January 11, 2006

My Collecting History

my history

I started collecting in 1986. Christmas, 1985, I got a box of 1986 Topps and from then on every little scrap of money I had went to buying baseball cards. All I thought about were baseball cards. The baby fat in Clemens’ face on his 1986 Topps card, the excitement of receiving a Vince Coleman rookie card from my friend as a birthday present, the other excitement of finding a $20 bill on the ground and blowing it on a 1965 Gibson for $12 and packs of 1990 Score (still one of my favorite sets; I must have something like 6,000 cards just from that set…and I never found one of those elusive Sandberg ‘3B’ error cards). I think I even went as a baseball card for Halloween one year (I was a 1989 Topps cardboard box version of myself).

My older sister’s high school boyfriend gave me most of his collection one summer, so even though I started in 1986 and really could only afford Topps until about 1990, I had tens of thousands of cards from 1976 to 1984. When I stopped actively amassing cards in 1995, I had something like 160,000 baseball cards and at least 40,000 non-baseball cards (roughly one closet-full of cards).

My favorite players to collect were Eddie Murray and Fred McGriff, though I had books of others I liked: Ozzie Smith, Tony Gwynn, Kirby Puckett, Randy Johnson, Moises Alou, Chipper Jones, George Brett, Paul Molitor, Dave Winfield, Carlton Fisk, Dennis Eckersley, Marquis Grissom, Edgar Martinez, Albert Belle, Ken Griffey, Jr., Jim Thome, and to a lesser extent Larry Walker, Johnny Damon, Mike Piazza, Manny Ramirez and Jim Edmonds. I don’t know why I picked some of these players to idolize. Certainly Belle, I hate to admit it, was less than likable, but his cards were really cool, and he came around at the right time (mid-90s).

But it was really the mid-90s that killed my interest in collecting. Too many insert sets, too many sets in general, and it became too expensive to buy packs, especially when you knew you’d probably get way more commons than you’d know what to do with. I had this idea once that I’d take all my 1989 Topps commons and make them into wallpaper or some kind of rug or something, but I could never bring myself to destroy cards, no matter how worthless.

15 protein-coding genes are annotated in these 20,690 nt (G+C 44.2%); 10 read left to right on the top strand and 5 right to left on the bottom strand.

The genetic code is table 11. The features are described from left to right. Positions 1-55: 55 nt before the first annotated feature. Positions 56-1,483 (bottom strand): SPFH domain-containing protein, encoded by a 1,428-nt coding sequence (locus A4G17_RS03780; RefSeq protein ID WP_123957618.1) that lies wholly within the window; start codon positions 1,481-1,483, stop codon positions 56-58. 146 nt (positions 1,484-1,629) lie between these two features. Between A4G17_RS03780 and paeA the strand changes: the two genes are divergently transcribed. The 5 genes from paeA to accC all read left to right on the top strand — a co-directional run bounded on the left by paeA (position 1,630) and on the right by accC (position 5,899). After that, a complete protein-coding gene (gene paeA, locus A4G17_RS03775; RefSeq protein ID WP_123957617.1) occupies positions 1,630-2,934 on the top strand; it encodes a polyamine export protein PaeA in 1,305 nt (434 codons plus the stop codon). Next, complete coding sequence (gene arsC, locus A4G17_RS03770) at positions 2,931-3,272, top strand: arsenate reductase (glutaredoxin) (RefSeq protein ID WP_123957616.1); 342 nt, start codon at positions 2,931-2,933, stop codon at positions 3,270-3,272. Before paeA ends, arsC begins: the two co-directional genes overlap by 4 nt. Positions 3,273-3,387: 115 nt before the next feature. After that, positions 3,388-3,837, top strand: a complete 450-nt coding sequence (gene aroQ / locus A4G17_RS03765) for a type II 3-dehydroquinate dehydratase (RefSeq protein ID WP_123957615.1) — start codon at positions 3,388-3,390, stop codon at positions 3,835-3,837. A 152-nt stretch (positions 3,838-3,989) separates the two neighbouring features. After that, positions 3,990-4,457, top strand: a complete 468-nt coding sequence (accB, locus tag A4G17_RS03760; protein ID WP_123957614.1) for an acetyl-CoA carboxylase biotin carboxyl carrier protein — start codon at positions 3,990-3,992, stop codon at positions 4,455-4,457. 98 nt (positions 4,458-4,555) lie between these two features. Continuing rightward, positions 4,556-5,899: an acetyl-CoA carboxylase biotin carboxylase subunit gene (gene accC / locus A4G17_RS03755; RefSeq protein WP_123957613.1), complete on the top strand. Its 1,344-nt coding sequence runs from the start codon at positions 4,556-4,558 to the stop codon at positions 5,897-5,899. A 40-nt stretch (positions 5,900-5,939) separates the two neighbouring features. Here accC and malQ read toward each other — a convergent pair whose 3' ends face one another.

I started again briefly in 2003 with the Topps Heritage set (of which I’m only missing 10 cards or so from the Master Set), but by then my interest was only because they revived the 1954 design and minimized the inserts, while skillfully bringing back the SP (without beating it over your head). Since that set, new cards just haven’t held my interest.

I’ve since made a conscious effort to focus on vintage, pre-1980 cards, if I buy anything at all. I also don’t really care about basketball cards anymore (though I did just break open a box of 1989-90 Hoops).

3 comments:

Nate said...

I have at least two of the Sandberg error cards if you want one. =) moozeekfan@hotmail.com

-Nate

Anonymous said...

>>But it was really the mid-90s that killed my interest in collecting. Too many insert sets, too many sets in general, and it became too expensive to buy packs, especially when you knew you’d probably get way more commons than you’d know what to do with. I had this idea once that I’d take all my 1989 Topps commons and make them into wallpaper or some kind of rug or something, but I could never bring myself to destroy cards, no matter how worthless.<<

Me too - that and the 1994 baseball strike. I rediscovered collecting a couple of years ago and the first thing I did was give a 9 year old kid all of my post-1980 baseball cards. Unsearched. About 10,000 of them, and a couple of boxes of football cards to boot. He's hooked :-) - all my collecting is 1960's to 1980 now.

Anonymous said...

My husband aquired some interesting baseball cards from the 50's. one is a Ted Williams Wilson Franks card. Any imput would be appreciated. Our email is berncorey@yahoo com. Thanks!